Nassau Grouper (Epinephelus striatus)

The Nassau Grouper is a large marine fish that can reach up to 4 feet (1.2m) in length. The Nassau Grouper is distinctively marked with a series of irregular dark bars over an olive to light grey background. Like most groupers, this species can change colour from pale to dark. One of the dark bars runs from the top lip, through the eye to the dorsal fin. The distinguishing feature of this species is a black saddle patch on the caudal peduncle at the base of the tail. The tail is rounded or roundly square.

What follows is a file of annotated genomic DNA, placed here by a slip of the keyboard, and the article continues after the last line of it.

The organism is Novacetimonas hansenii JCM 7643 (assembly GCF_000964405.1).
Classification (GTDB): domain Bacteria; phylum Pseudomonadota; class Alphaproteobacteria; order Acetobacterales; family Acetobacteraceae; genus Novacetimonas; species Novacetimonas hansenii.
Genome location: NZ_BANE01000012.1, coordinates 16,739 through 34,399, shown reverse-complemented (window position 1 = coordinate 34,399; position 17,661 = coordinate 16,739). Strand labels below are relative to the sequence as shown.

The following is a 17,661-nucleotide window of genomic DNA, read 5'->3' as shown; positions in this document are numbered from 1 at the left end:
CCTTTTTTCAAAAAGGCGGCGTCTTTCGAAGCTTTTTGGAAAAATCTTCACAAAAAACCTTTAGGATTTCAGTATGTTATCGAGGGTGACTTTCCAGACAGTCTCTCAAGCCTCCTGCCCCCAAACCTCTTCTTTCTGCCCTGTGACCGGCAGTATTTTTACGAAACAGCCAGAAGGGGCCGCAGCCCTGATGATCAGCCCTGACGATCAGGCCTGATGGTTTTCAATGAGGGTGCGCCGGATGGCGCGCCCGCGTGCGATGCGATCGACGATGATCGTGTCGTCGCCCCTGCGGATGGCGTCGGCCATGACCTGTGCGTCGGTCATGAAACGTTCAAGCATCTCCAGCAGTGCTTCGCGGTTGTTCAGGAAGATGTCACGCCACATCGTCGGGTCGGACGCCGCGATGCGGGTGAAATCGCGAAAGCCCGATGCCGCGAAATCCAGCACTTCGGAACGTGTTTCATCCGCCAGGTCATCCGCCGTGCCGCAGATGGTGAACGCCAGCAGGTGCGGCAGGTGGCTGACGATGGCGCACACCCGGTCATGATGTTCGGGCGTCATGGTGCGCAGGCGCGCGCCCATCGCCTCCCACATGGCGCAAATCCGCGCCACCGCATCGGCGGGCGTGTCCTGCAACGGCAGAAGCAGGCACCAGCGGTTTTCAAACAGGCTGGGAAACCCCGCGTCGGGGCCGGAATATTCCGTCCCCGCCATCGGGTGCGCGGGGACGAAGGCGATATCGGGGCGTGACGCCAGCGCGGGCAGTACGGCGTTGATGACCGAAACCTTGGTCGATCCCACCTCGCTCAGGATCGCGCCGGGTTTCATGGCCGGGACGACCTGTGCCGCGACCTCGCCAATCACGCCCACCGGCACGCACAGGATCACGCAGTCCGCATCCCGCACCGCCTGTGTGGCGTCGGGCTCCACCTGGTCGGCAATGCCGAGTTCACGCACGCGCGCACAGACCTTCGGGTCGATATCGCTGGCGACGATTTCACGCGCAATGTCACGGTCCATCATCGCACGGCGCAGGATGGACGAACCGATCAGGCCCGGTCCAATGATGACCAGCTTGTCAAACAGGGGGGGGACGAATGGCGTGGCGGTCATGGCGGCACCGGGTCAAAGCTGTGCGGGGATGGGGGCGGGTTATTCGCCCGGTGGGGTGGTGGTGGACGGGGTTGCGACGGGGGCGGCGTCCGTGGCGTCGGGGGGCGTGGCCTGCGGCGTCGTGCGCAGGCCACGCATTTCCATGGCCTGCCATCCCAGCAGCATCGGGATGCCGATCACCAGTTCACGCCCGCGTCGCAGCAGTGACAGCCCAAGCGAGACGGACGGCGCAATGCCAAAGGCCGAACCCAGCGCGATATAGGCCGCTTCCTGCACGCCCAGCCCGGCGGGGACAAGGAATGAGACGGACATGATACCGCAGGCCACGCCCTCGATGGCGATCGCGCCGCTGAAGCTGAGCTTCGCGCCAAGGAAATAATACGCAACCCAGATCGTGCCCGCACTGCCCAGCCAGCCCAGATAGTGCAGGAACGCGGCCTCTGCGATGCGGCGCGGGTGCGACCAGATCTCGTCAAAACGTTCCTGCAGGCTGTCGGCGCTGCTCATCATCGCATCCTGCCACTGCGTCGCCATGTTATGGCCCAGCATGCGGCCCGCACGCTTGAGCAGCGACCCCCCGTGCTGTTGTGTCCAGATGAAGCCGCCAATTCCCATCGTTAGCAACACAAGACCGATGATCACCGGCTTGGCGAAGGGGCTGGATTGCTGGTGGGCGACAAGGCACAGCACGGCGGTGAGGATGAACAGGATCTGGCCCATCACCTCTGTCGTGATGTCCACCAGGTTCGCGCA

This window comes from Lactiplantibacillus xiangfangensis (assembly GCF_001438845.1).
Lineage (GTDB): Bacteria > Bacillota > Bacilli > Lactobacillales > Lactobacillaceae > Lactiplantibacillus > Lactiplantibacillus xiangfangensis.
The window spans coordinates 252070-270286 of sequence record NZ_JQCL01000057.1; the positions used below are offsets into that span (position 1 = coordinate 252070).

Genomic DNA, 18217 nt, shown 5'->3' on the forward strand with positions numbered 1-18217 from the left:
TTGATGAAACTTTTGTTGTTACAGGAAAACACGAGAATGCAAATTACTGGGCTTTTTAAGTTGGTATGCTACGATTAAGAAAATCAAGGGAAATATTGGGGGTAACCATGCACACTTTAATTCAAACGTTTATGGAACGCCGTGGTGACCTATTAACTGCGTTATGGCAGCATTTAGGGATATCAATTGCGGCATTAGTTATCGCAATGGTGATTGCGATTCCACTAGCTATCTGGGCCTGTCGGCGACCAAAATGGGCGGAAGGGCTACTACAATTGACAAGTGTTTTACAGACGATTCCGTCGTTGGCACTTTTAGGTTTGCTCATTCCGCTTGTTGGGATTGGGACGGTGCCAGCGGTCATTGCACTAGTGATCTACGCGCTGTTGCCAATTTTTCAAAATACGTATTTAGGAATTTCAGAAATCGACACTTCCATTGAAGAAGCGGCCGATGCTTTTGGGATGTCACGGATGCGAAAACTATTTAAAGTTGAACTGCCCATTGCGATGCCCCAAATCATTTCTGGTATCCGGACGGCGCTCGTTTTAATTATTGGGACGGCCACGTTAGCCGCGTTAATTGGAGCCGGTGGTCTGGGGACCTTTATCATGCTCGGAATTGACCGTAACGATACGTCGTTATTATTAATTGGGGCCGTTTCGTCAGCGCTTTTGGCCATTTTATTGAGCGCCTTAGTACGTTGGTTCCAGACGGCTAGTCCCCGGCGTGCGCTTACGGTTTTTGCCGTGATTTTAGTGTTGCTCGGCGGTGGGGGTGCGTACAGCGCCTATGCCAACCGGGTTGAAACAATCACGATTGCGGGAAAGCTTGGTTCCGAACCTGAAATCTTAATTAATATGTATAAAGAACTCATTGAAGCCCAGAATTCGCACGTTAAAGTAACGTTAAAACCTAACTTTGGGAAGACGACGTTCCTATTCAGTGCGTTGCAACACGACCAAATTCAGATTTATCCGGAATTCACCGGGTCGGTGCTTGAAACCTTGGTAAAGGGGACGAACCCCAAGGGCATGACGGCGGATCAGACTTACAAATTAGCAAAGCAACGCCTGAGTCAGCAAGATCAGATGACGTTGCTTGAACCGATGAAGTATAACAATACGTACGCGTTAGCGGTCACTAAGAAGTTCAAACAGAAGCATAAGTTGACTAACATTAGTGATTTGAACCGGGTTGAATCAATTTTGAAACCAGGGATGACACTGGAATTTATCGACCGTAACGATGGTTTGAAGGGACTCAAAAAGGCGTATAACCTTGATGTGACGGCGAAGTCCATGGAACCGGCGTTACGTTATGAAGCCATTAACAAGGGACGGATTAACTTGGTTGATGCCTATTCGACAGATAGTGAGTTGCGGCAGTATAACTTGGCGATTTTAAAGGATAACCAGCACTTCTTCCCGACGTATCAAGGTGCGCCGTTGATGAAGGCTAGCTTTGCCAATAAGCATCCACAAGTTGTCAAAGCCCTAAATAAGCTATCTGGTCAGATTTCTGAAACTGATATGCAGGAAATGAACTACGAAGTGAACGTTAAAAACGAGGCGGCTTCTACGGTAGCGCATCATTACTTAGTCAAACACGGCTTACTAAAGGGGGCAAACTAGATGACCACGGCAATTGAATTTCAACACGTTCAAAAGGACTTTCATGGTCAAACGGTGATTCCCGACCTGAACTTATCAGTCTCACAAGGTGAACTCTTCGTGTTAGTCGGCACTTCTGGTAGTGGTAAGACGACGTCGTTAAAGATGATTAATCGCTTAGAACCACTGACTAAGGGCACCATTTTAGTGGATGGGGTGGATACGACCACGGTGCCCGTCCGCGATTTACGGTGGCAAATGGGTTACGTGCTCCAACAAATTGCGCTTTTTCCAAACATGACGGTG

Large groupers like the Nassau are the top predators on Bermuda’s coral reefs. At one time they inhabited shallow patch reefs and deeper offshore reef to about 100 feet (30 m). They feed on fish, octopus, lobsters and other crustaceans.

Nassau Groupers gather at specific sites to spawn at certain times of the year. This behaviour makes them particularly vulnerable to overharvesting as the locations of the spawning aggregations are known. Nassau Grouper numbers in Bermuda have declined